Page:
EMPLOYEE VS. ORGANIZATIONAL VALUES
There appears to be a gap between what employees and employers value, and also what employees value vs. what employers think they value. A report released by Mercer on Global Talent Trends 2019 highlights that employee perceptions about what makes a top employer has changed: They care as much about the way the company conducts business, as they do about the business it is in10. Employees’ collective voice on matters of culture, equity and ethics is now mainstream10. Employees are also increasingly focused on managing their work-life balance and report that it is one of the top five things employers can do to help them thrive at work10. The values of employees were echoed in a report published by the University of Waterloo, which highlighted that co-op students strongly value benevolence, self-direction and hedonism, while organizations strongly valued self-direction, security, and universalism33. It is important that these values are well understood by all stakeholders for effective job design and for employers to attract the best talent. There is an increased need for communication between employers and employees – including WIL students, who are the future workforce – about their respective perspectives and what they value.
With globalization, decentralized teams and hyper connectivity, organizations need to better articulate the values inherent in the work they offer in order to attract the best, and most highly motivated talent.
It is important that WIL students entering the labour market have the opportunity to develop a better sense of self and a better understanding of what their values are in order to pursue meaningful WIL experiences and make an informed decision about the organizations they want to work for after graduation. The future of work affords each of us opportunities to pursue our purpose over a lifetime of meaningful work, rather than through a specific job, or career path. With globalization, decentralized teams and hyper connectivity, organizations need to better articulate the values inherent in the work they offer in order to attract the best, and most highly motivated talent. This talent will be motivated by the nature of the work, the values and the purpose of the organization. Perks such as employee benefits, location, job title, and prestige in the hierarchy will become less significant as organizations de-bureaucratize in order to be adaptive, nimble and resilient.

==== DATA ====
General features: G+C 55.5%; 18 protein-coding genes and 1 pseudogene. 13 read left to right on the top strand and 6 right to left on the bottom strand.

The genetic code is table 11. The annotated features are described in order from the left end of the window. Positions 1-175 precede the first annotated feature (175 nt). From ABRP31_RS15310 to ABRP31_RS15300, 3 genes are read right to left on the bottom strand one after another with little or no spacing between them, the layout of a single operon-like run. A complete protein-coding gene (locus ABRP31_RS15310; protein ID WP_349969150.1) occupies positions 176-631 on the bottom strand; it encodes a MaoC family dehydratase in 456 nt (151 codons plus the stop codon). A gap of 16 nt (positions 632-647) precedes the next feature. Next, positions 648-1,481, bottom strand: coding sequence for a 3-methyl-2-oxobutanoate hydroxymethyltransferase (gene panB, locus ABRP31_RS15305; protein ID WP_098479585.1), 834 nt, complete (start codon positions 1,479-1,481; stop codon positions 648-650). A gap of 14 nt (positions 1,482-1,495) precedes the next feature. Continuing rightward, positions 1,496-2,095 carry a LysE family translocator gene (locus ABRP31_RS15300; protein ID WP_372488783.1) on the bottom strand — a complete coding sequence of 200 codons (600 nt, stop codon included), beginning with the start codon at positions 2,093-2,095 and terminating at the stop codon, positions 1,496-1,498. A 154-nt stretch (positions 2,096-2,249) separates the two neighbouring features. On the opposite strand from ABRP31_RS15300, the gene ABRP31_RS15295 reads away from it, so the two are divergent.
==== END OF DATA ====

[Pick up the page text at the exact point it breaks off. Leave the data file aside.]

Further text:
Participation in WIL provides clarity for students on their values, their unique set of talents, their ability to be self-supporting/employed, and their awareness of the worlds’ needs. This leads to purpose clarity which is a motivational driver for student success in engaging in meaningful work. In addition, habits of mind, honed through reflective practices encouraged in WIL, will also lead to ongoing exploration of personal values and purpose leading to engagement in lifelong learning. Finally, post-secondary institutions can play an important role as a liaison between employers and WIL students to share perspectives of those student experiences to better promote conversion from student to employee after graduation and successfully attract the talent that organizations desire.